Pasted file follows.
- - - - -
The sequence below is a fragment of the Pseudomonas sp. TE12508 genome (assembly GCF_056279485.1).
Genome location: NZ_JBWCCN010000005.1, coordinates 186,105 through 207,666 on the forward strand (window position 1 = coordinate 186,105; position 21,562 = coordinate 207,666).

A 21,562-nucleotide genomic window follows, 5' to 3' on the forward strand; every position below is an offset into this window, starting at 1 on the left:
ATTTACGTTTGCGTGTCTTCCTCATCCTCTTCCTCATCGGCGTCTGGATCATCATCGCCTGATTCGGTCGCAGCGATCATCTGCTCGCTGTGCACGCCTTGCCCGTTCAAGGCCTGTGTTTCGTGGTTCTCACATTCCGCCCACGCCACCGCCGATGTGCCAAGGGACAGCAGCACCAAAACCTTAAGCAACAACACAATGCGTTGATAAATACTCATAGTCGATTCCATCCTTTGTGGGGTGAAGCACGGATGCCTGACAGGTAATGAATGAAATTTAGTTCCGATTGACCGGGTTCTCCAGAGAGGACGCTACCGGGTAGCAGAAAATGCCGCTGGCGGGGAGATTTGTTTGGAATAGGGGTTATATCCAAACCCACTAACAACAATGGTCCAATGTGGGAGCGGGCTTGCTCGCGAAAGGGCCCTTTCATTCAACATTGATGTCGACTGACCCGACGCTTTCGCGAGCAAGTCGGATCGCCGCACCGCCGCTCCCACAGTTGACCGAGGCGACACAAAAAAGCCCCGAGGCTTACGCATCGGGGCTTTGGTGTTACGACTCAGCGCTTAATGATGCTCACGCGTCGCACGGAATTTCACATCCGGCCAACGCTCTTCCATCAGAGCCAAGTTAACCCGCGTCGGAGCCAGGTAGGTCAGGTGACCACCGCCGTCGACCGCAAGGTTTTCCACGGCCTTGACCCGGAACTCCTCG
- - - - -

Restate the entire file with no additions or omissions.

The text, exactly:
The sequence below is a fragment of the Pseudomonas sp. TE12508 genome (assembly GCF_056279485.1).
Genome location: NZ_JBWCCN010000005.1, coordinates 186,105 through 207,666 on the forward strand (window position 1 = coordinate 186,105; position 21,562 = coordinate 207,666).

A 21,562-nucleotide genomic window follows, 5' to 3' on the forward strand; every position below is an offset into this window, starting at 1 on the left:
ATTTACGTTTGCGTGTCTTCCTCATCCTCTTCCTCATCGGCGTCTGGATCATCATCGCCTGATTCGGTCGCAGCGATCATCTGCTCGCTGTGCACGCCTTGCCCGTTCAAGGCCTGTGTTTCGTGGTTCTCACATTCCGCCCACGCCACCGCCGATGTGCCAAGGGACAGCAGCACCAAAACCTTAAGCAACAACACAATGCGTTGATAAATACTCATAGTCGATTCCATCCTTTGTGGGGTGAAGCACGGATGCCTGACAGGTAATGAATGAAATTTAGTTCCGATTGACCGGGTTCTCCAGAGAGGACGCTACCGGGTAGCAGAAAATGCCGCTGGCGGGGAGATTTGTTTGGAATAGGGGTTATATCCAAACCCACTAACAACAATGGTCCAATGTGGGAGCGGGCTTGCTCGCGAAAGGGCCCTTTCATTCAACATTGATGTCGACTGACCCGACGCTTTCGCGAGCAAGTCGGATCGCCGCACCGCCGCTCCCACAGTTGACCGAGGCGACACAAAAAAGCCCCGAGGCTTACGCATCGGGGCTTTGGTGTTACGACTCAGCGCTTAATGATGCTCACGCGTCGCACGGAATTTCACATCCGGCCAACGCTCTTCCATCAGAGCCAAGTTAACCCGCGTCGGAGCCAGGTAGGTCAGGTGACCACCGCCGTCGACCGCAAGGTTTTCCACGGCCTTGACCCGGAACTCCTCG